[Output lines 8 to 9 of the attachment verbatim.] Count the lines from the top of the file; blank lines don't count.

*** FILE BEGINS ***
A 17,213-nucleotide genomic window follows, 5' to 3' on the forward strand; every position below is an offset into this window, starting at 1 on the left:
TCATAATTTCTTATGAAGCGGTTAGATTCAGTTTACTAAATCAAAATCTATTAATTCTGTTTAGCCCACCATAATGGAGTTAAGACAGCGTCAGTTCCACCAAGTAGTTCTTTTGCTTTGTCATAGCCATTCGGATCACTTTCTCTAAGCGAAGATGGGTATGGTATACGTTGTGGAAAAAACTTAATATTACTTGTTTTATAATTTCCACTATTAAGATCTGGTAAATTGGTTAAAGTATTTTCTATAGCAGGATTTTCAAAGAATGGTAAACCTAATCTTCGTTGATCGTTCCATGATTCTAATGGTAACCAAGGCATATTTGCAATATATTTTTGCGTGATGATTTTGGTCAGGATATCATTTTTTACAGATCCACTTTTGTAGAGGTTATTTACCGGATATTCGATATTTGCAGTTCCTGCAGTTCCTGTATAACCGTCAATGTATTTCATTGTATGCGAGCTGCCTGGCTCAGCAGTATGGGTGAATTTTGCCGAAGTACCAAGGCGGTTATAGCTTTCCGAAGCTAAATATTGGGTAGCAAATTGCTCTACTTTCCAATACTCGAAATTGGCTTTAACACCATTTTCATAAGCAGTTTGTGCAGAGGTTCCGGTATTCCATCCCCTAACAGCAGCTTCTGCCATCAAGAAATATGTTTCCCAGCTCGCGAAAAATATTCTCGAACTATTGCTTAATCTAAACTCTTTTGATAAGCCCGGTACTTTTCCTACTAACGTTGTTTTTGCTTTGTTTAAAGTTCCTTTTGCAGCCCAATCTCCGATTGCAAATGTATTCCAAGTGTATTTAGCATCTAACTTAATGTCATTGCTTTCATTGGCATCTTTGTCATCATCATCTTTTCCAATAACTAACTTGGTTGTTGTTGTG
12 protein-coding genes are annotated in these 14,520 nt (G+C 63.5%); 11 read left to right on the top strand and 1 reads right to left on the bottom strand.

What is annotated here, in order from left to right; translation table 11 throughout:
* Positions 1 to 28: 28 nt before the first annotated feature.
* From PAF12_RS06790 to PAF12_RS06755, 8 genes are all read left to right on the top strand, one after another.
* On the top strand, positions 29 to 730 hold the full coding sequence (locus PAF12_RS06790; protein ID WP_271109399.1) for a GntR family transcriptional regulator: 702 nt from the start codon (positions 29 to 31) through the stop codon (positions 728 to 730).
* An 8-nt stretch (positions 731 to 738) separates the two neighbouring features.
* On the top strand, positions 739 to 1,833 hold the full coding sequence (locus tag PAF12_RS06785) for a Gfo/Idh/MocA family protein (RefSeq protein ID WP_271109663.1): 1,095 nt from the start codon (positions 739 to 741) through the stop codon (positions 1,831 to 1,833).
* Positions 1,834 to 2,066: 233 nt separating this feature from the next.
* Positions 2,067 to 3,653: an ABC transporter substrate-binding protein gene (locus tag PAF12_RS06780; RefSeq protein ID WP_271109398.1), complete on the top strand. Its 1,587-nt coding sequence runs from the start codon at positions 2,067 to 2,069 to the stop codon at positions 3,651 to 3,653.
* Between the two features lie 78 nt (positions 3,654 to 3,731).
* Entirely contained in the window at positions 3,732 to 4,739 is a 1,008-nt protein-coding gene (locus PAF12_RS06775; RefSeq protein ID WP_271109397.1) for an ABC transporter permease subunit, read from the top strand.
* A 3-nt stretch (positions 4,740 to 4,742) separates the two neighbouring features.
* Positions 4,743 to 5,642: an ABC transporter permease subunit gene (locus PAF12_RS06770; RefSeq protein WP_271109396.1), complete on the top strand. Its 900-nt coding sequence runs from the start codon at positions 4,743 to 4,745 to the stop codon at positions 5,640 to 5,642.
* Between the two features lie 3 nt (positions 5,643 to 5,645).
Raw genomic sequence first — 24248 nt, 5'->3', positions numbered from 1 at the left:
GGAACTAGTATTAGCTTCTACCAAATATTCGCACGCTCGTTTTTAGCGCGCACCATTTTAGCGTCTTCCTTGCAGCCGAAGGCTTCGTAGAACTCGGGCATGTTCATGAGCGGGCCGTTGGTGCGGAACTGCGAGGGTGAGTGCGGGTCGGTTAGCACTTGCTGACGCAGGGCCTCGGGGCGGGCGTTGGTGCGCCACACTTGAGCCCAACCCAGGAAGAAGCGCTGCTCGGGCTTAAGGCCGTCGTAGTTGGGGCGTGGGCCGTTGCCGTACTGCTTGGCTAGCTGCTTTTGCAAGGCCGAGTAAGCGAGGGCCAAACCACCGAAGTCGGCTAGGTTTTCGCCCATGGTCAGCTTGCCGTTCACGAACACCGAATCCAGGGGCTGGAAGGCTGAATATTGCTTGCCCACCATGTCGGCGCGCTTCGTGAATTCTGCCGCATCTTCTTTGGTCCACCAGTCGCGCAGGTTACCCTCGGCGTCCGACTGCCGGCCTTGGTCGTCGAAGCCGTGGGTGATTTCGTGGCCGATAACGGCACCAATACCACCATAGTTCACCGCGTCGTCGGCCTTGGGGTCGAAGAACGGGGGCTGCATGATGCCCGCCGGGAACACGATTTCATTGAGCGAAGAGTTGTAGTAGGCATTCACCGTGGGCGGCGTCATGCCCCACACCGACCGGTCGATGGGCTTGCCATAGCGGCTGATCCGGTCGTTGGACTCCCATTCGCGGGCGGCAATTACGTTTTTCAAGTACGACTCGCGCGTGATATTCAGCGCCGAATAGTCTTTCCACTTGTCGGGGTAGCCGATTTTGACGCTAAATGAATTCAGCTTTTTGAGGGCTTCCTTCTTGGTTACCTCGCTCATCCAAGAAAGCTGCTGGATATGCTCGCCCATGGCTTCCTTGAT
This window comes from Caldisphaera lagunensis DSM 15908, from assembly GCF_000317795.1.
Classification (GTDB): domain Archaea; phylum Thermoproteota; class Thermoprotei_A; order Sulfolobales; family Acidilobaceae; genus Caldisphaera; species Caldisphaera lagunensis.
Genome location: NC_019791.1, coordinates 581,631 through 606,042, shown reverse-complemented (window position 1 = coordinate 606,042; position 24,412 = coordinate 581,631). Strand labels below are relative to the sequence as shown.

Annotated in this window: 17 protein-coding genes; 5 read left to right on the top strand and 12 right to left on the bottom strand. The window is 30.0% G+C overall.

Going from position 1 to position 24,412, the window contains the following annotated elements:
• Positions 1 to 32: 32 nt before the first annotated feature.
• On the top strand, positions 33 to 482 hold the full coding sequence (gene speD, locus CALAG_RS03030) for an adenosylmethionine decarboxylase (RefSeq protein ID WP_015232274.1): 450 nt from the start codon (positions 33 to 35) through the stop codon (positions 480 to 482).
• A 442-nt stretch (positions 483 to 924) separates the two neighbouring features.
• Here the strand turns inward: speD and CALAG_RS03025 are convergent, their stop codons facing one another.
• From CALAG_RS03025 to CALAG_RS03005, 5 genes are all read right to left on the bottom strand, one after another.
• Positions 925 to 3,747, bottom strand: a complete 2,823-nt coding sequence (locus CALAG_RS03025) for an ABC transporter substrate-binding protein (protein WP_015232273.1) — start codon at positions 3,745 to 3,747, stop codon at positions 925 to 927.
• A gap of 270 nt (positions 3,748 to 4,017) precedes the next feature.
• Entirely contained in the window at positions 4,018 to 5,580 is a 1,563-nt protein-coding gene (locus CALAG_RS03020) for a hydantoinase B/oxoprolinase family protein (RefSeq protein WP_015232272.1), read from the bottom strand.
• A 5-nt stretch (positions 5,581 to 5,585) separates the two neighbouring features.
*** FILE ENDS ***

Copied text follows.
* An 8-nt stretch (positions 731 to 738) separates the two neighbouring features.
* On the top strand, positions 739 to 1,833 hold the full coding sequence (locus tag PAF12_RS06785) for a Gfo/Idh/MocA family protein (RefSeq protein ID WP_271109663.1): 1,095 nt from the start codon (positions 739 to 741) through the stop codon (positions 1,831 to 1,833).